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Testing web applications is a standard task for every security analyst. Various automated and semi-automated security testing tools exist to simplify the task. HTTP based file uploads are one specialised use case. However, most automated web application security scanners are not adapting their attacks when encountering file uploads and are therefore likely to miss vulnerabilities related to file upload functionalities.

While a lot of techniques used for file upload testing are documented throughout the web, the code necessary to automate such attacks is often missing. In other cases, the techniques only apply to very specific use cases. One of the goals of this research was to generalise and automate these attacks. The attack techniques include generic attacks such as Cross Site Scripting (XSS), External Entity Injection (XXE) and PHP/JSP/ASP code injection, but the goal is to execute these attacks customised for the use case of HTTP based file uploads. Additionally, more specific attacks on server side parsers are used as an attack vector, for example Server Side Request Forgery (SSRF) through m3u8 playlist file formats being parsed with LibAv.

File uploads on websites are an underestimated area for security testing. The attack surface on a server that parses files is automatically a lot bigger. While some of the issues that might occur get very high attention (eg. the ImageTragick vulnerability), there are countless memory corruption bugs that get fixed every day in various parses that might also be in use on your webserver. And while your REST XML web service might not be vulnerable to XML External Entity (XXE) injection, it doesn't mean your image parser for JPEG XMP metadata (which is XML) has no XXE issue.

Various techniques are necessary to successfully upload a file, including correlation of file extensions, content types, and content. Moreover, the file content has to pass server-side checks or modifications such as image size requirements or resizing operations. Circumventing processing on the server side, creating content that survives the modification or creating content that results in the desired payload after the modification is another goal of this extension.

While there are already a couple of Burp extensions doing some checks, this extension tries to implements most attacks that seem feasible for file uploads. The extension is testing various attacks and is divided into modules. Each module handles several attacks of the same category.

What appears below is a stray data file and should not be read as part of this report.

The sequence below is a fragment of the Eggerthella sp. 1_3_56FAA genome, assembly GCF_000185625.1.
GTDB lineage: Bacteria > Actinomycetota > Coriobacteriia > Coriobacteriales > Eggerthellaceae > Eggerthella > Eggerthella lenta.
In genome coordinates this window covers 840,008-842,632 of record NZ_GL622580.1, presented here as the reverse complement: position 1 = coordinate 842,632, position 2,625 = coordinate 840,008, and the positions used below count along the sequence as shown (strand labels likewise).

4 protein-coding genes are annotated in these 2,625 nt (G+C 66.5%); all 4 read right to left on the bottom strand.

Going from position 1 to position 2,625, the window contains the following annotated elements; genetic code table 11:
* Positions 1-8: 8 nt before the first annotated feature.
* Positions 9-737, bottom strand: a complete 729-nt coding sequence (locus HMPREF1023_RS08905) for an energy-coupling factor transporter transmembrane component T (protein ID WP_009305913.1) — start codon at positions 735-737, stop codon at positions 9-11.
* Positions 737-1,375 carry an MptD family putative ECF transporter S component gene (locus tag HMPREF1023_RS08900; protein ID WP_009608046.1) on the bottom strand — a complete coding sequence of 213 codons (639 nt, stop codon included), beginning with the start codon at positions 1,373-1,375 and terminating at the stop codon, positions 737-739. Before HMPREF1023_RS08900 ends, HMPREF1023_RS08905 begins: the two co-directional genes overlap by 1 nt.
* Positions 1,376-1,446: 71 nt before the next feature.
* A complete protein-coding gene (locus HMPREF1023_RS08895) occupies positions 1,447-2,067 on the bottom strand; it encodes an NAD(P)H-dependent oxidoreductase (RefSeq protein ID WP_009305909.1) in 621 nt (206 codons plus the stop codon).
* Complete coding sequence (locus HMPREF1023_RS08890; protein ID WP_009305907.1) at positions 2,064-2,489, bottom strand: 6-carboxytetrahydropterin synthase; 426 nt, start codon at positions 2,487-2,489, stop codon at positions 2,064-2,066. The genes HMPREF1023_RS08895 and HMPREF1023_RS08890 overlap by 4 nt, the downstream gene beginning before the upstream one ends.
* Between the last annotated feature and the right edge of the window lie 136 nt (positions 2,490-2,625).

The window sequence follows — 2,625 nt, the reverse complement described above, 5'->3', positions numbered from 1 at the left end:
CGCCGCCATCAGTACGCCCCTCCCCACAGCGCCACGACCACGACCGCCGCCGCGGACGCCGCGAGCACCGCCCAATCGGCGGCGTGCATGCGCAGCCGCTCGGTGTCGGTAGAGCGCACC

Main feature

While the extension has various interesting features in its various modules, one of the main features is:

  1. Taking a small gif, png, jpeg, tiff, pdf, zip and mp4 file
  2. If it's an image, resize the image (sizes are UI options)
  3. If it's an image, give it a random new color
  4. If the file format supports it, use the exiftool file format meta data techniques "keywords", "comment", "iptc:keywords", "xmp:keywords", "exif:ImageDescription" and "ThumbnailImage" ...
  5. ... to inject PHP, JSP, ASP, XXE, SSRF, XXS and SSI payloads ...
  6. ... then upload with various combinations of file extensions and content-types ...
  7. ... to detect issues via sleep based payloads, Burp Collaborator interactions or by downloading the file again


There are several tutorial videos available for the different topics that will help you get started. The UI of the extension changed a little since the videos were made, but it should be possible to get the basic ideas:

  1. The 101 Basic video shows how the extension scans automatically without any configurations necessary if it can.
  2. The 102 FlexiInjector video shows how the user can help the plugin in cases where the upload is not a multipart upload. All that is necessary, is to choose which file was uploaded in the browser.
  3. The 103 Context menu tutorial shows how upload request can be sent to the extension directly via Burp's context menu. This is the first step to enable features such as the ReDownloader and fingerping scans.
  4. The 104 Recursive upload and fuzzer tutorial shows the usage of two special sub-modules that will show additional UI options when activated.
  5. The 105 ReDownloader video shows one of the most important features that allows downloading files that were just uploaded by the plugin. This is necessary to detect certain issues.
  6. The 106 Fingerping and DoS video shows a module to fingerprint server-side image libraries. It is only available when a request is sent via context menu to the UploadScanner and when the ReDownloader feature is configured. Additionally, this video shows how you can try to achieve a Denial of Service (DoS) condition on the server by simply ticking a checkbox.
  7. The 107 Preflight video explains how the optional preflight feature can be used.
Author Tobias 'floyd' Ospelt, modzero AG
Version 1.0.8
Last updated 26 November 2018

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